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Born to Raise Hell

Published: 23 October 2019


I don't normally bring out my Runes because they're scary. I've spoken to some people who are scared of “fortune-telling” because they believe that it's the Devil's work. I've spoken to others who are equally scared simply because they feel that glimpsing the future, particularly when they don't like what they are told, challenges their free will.

What are runes anyway? They're basically letters in the old Nordic alphabet. Much like most other past and present systems of writing, each rune represents a sound that used to represent a thing. And that combination of representations is what allows people to communicate in writing. But the old people, I don't know why, also saw the runes as a way to communicate with their gods— perhaps imagining how those that they worship would spell or write out the answers to their questions and problems.

I don't really believe in that shit. But I like looking at symbols, trying to decipher what they mean, and imagining serendipity at work. It scares me because even if I don't believe in Odin or Thor or Freya or any of those old Norse gods; drawing the runes just works for me. They have never led me astray. They have always kept their word— whether I agree with what they say.

In 2016, I had a choice of whether to work in Quezon City or in Taguig; the message basically was: try to stay away from friends. Ranulf and I are still in good terms (we were just chatting earlier, if fact) but I chose the job in QC and stayed there for one and a half years. That is where I got to practice a lot of the things that got me my current job, where I have been for a year and four months. And the sort of projects that I worked on there has recently opened some new doors for me.

In 2018, I drew them again when I had another choice of whether to work in Makati or in Taguig; the message was the same: try to stay away from friends. Matt and I are still in good terms. We weren't really chatty with each other to begin with but I've seen him and Mickey here in Makati several times since I moved, and there's really no bad blood between us. But why would there be?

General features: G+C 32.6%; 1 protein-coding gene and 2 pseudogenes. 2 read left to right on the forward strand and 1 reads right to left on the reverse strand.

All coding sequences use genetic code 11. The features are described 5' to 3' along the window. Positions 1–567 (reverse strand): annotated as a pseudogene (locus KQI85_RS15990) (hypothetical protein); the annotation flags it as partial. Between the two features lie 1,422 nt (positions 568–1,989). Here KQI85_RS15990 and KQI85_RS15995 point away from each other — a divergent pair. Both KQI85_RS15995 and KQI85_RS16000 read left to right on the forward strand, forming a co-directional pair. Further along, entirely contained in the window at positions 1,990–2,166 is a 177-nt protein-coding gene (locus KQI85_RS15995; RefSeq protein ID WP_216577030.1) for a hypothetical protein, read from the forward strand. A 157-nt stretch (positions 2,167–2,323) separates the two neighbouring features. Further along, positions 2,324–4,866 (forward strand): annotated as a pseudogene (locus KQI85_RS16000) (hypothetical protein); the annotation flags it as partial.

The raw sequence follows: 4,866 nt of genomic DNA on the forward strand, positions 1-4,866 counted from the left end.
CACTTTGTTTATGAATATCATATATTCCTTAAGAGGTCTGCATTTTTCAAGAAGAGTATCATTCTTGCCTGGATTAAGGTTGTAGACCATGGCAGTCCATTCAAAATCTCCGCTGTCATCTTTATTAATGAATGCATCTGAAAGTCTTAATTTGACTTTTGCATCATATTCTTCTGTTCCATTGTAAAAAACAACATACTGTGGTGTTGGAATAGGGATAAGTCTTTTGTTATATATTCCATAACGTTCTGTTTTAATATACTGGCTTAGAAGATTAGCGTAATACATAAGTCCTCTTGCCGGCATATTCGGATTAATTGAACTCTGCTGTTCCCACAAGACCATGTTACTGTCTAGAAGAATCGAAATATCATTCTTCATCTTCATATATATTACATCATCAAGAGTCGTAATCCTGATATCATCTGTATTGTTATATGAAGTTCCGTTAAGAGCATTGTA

A lot of good things have happened to me here. To be sure, not everything was good. Not everything will be good. But the good things that have happened and will still happen will easily outnumber the bad— there's simply no question about that.

Today, on my birthday, I drew my runes again. I had no questions. I had nothing in particular in mind. And here is what the runes had to say:

“You've misused your talents. You've let your thoughts run wild and never learned to tame them. When your thoughts became words, they were more noise than music to everyone's ears. You've caused chaos and discord and dissonance. Don't be surprised to find yourself in pain, in need, in emptiness— to find your fire extinguished. But for every hurt, there is a remedy; for every shortage, a resource; for every time the darkness comes, there will be fuel to burn. Many challenges are on their way. Many will get in your way. But if you do not forget the lessons of Fehu— of having everything you need when you need it, you will always overcome. You will always succeed. There will be much to celebrate, to feel satisfied about, to share with those that have fought and will fight by your side. Wherever your battles take you, whatever darkness brings you; the Sun will always rise. The morning will always come. There will be light.”

The rune to the right— the future— is called Dagaz. Look it up and what it represents.